Hepatitis C in 2020: What Does Awareness Mean Today?

May is Hepatitis C Awareness Month! Each year, we recognize Hepatitis C Awareness Month, and the realities and challenges of living with hepatitis C. Today, almost 4 million Americans are living with hepatitis C. To better understand their experiences, we asked our HepatitisC.net advocates, "In 2020, what does hepatitis C awareness mean to you? How has hep C awareness changed over the years?".

Check-out their responses, or comment below to share your own opinions!

From Connie

"Hepatitis C awareness is being educated on what hepatitis C, how it effects the body, how it’s contracted, and the importance of testing and early treatment. It is also being aware of what harms and hurts your liver. Over the years, information and education about hepatitis C have become more prevalent. Television ads, online resources and social media have made hepatitis C information more available to the general public."

From Daniel

"We have made progress on hep C on many fronts. Information on hep C has become easily available, treatments continue to improve and, in the US, treatment is widely available, though still very expensive. On the other hand, because many people now go to the internet for information, it can be confusing and at times, dangerous. Many web pages haven’t been fact checked and give false or unverified information. When comparing sites, information can be contradictory, resulting in confusion for those with little knowledge of the disease. I don’t think the stigma surrounding hep C has decreased, in fact, it may have increased. As hepatitis awareness expands, more people understand the seriousness of it and most associate hep C with drug use. The stigma surrounding intravenous drug use is as potent as it has been historically, thus mentioning hep C today often triggers immediate and strong assumptions and stigmatization."

From Daryl

"There was a time when my own focus, and the focus of many others who were involved in raising awareness about hep C, was mostly about getting tested. The focus of our attention was with the largest affected population - Baby Boomers. This was, however, NOT the only population who needed to be better informed, and from day one, my own mantra was that it was about all people affected in all the higher risk populations. The position that we need more awareness for all the people at risk has not changed. One change has been to include new immigrants and residents from endemic countries, Indigenous People, and more focus on current substance users who are some of our most vulnerable people in society, with little or no housing and food security, or healthcare access."

From Emma

"The climate of hep C awareness in 2020 is something our hepatitis C advocate forefathers probably could have never imagined. With the rise of the information age and the internet, we are able to access quality information at the click of a button, and this applies to information about hep C. As I have just started my journey of hep C advocacy, I cannot effectively speak to the change in awareness over the years: but from my personal experience with the illness I can say that more physicians, nurses and other health professionals seem to be more aware of the virus. I have noticed that more and more people have become vocal and visible regarding their experiences with the illness and that is a key part of raising awareness. Today, for me, hepatitis C awareness means being visible, vocal, and immersing myself in hepatitis C education. The adage, "knowledge is power" is true and certainly in regard to my hepatitis C awareness. I am seeing more allies for hep C survivors that have not had the virus themselves and that, in my opinion, is a key to promoting awareness worldwide."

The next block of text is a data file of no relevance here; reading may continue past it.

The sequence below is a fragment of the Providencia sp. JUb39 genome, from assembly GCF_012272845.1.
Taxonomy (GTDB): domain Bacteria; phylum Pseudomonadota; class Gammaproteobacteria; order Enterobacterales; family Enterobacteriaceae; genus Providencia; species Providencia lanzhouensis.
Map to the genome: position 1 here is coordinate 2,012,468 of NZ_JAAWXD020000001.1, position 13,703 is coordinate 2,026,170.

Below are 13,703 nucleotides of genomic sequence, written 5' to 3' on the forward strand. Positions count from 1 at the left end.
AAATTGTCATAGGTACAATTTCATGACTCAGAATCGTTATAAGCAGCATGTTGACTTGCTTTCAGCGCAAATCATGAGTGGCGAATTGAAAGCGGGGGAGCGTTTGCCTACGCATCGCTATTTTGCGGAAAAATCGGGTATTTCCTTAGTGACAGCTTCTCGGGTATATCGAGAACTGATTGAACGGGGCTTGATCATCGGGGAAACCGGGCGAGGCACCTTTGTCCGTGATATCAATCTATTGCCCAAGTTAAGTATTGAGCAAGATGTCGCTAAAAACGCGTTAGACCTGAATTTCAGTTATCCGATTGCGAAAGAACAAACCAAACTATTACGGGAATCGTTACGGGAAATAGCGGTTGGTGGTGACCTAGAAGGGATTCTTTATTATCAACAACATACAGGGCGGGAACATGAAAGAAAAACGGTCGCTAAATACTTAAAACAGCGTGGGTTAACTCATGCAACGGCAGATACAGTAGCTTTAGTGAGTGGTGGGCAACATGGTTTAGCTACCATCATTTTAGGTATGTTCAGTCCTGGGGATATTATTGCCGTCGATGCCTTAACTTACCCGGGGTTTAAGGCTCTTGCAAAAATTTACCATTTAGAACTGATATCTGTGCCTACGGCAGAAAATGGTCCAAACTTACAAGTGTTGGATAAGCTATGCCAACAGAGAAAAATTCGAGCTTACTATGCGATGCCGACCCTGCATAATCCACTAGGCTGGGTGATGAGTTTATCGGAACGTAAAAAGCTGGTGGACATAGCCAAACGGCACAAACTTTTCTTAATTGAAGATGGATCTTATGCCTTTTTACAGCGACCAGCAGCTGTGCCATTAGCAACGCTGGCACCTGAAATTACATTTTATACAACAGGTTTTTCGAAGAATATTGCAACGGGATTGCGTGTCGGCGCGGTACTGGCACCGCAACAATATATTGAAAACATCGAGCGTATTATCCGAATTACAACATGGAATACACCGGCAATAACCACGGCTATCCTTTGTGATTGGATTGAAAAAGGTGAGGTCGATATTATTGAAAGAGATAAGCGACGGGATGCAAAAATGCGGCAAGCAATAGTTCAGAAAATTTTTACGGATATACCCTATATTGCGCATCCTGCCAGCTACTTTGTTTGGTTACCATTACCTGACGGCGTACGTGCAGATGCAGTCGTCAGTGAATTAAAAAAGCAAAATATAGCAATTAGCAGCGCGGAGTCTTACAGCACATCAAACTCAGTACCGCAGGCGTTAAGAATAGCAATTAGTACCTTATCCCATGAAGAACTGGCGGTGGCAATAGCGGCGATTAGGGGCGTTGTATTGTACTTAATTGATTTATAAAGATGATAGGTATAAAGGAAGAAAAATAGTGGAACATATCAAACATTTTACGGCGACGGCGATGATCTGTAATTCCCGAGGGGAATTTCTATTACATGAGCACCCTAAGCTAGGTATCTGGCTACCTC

From Jessica

"In 2020, hepatitis C awareness means letting people know HCV is not a death sentence, or a "dirty disease". Hepatitis C happens & it is curable. Thankfully, where I live, treatment is now available to anyone who has hepatitis C, regardless of their circumstances. That is a huge change from three years ago when they were only treating people who met certain requirements."

From Karen

"From my perspective, hepatitis C awareness means getting practical information to those with hepatitis C. For example, by being aware, we’re all motivated to make better choices for our health and our future. We can offer best practices to those who need help and are unsure of how to get it. When I first began sharing my story about hep C, it was mostly to other people like myself. Baby Boomers were just discovering that they had hep C and many had advanced liver disease. While that is still true, now many new patients are younger, and they face a new set of problems getting tested. They are looking for support and encouragement to be cured of hepatitis C."

From Kim

"In 2020, the awareness for me is expanding the original target group of just Baby Boomers. Now they are recommending everyone be tested for hepatitis C; It has changed in the realm of target area ages and there are much more media coverage and commercials about hep C. People are hearing about it now and learning from broadcasts on TV, magazines, radio, etc."

From Sue

"Hepatitis awareness is the education of the public so that they may learn about the risk factors that put people at risk of having the disease as well as transmitting it. It provides an opportunity for self-reflection. Today, there is more knowledge about the disease and there is an emphasis on everyone getting a one-time test, no matter if they believe they have risk factors. There is now a cure for the vast majority of patients."

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